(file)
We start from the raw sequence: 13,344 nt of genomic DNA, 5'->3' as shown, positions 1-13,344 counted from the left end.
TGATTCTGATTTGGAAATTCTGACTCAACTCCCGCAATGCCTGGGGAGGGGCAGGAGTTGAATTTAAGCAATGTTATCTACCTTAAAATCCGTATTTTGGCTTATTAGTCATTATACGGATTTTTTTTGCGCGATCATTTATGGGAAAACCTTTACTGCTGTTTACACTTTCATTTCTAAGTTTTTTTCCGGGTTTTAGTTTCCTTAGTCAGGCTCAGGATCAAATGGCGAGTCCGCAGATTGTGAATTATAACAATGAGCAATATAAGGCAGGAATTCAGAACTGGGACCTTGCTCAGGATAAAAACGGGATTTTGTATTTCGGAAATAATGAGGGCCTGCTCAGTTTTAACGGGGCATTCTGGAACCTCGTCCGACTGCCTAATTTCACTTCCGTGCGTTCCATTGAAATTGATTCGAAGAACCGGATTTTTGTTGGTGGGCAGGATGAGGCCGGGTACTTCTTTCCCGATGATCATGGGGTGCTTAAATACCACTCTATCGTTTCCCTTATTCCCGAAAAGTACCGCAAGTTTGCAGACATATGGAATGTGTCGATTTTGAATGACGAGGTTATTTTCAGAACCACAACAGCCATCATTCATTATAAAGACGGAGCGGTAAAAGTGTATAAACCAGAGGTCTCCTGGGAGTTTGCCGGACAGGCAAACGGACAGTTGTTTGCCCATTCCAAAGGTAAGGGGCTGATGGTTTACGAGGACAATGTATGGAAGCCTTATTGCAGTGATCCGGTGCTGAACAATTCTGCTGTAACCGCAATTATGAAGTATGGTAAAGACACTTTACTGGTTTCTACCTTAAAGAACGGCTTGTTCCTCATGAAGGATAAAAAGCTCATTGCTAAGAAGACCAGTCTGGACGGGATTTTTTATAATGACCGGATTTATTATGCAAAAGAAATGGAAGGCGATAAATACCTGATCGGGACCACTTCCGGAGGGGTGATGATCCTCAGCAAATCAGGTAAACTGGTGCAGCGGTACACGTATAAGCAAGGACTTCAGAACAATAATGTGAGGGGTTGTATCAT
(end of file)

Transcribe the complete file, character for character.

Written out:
We start from the raw sequence: 13,344 nt of genomic DNA, 5'->3' as shown, positions 1-13,344 counted from the left end.
TGATTCTGATTTGGAAATTCTGACTCAACTCCCGCAATGCCTGGGGAGGGGCAGGAGTTGAATTTAAGCAATGTTATCTACCTTAAAATCCGTATTTTGGCTTATTAGTCATTATACGGATTTTTTTTGCGCGATCATTTATGGGAAAACCTTTACTGCTGTTTACACTTTCATTTCTAAGTTTTTTTCCGGGTTTTAGTTTCCTTAGTCAGGCTCAGGATCAAATGGCGAGTCCGCAGATTGTGAATTATAACAATGAGCAATATAAGGCAGGAATTCAGAACTGGGACCTTGCTCAGGATAAAAACGGGATTTTGTATTTCGGAAATAATGAGGGCCTGCTCAGTTTTAACGGGGCATTCTGGAACCTCGTCCGACTGCCTAATTTCACTTCCGTGCGTTCCATTGAAATTGATTCGAAGAACCGGATTTTTGTTGGTGGGCAGGATGAGGCCGGGTACTTCTTTCCCGATGATCATGGGGTGCTTAAATACCACTCTATCGTTTCCCTTATTCCCGAAAAGTACCGCAAGTTTGCAGACATATGGAATGTGTCGATTTTGAATGACGAGGTTATTTTCAGAACCACAACAGCCATCATTCATTATAAAGACGGAGCGGTAAAAGTGTATAAACCAGAGGTCTCCTGGGAGTTTGCCGGACAGGCAAACGGACAGTTGTTTGCCCATTCCAAAGGTAAGGGGCTGATGGTTTACGAGGACAATGTATGGAAGCCTTATTGCAGTGATCCGGTGCTGAACAATTCTGCTGTAACCGCAATTATGAAGTATGGTAAAGACACTTTACTGGTTTCTACCTTAAAGAACGGCTTGTTCCTCATGAAGGATAAAAAGCTCATTGCTAAGAAGACCAGTCTGGACGGGATTTTTTATAATGACCGGATTTATTATGCAAAAGAAATGGAAGGCGATAAATACCTGATCGGGACCACTTCCGGAGGGGTGATGATCCTCAGCAAATCAGGTAAACTGGTGCAGCGGTACACGTATAAGCAAGGACTTCAGAACAATAATGTGAGGGGTTGTATCAT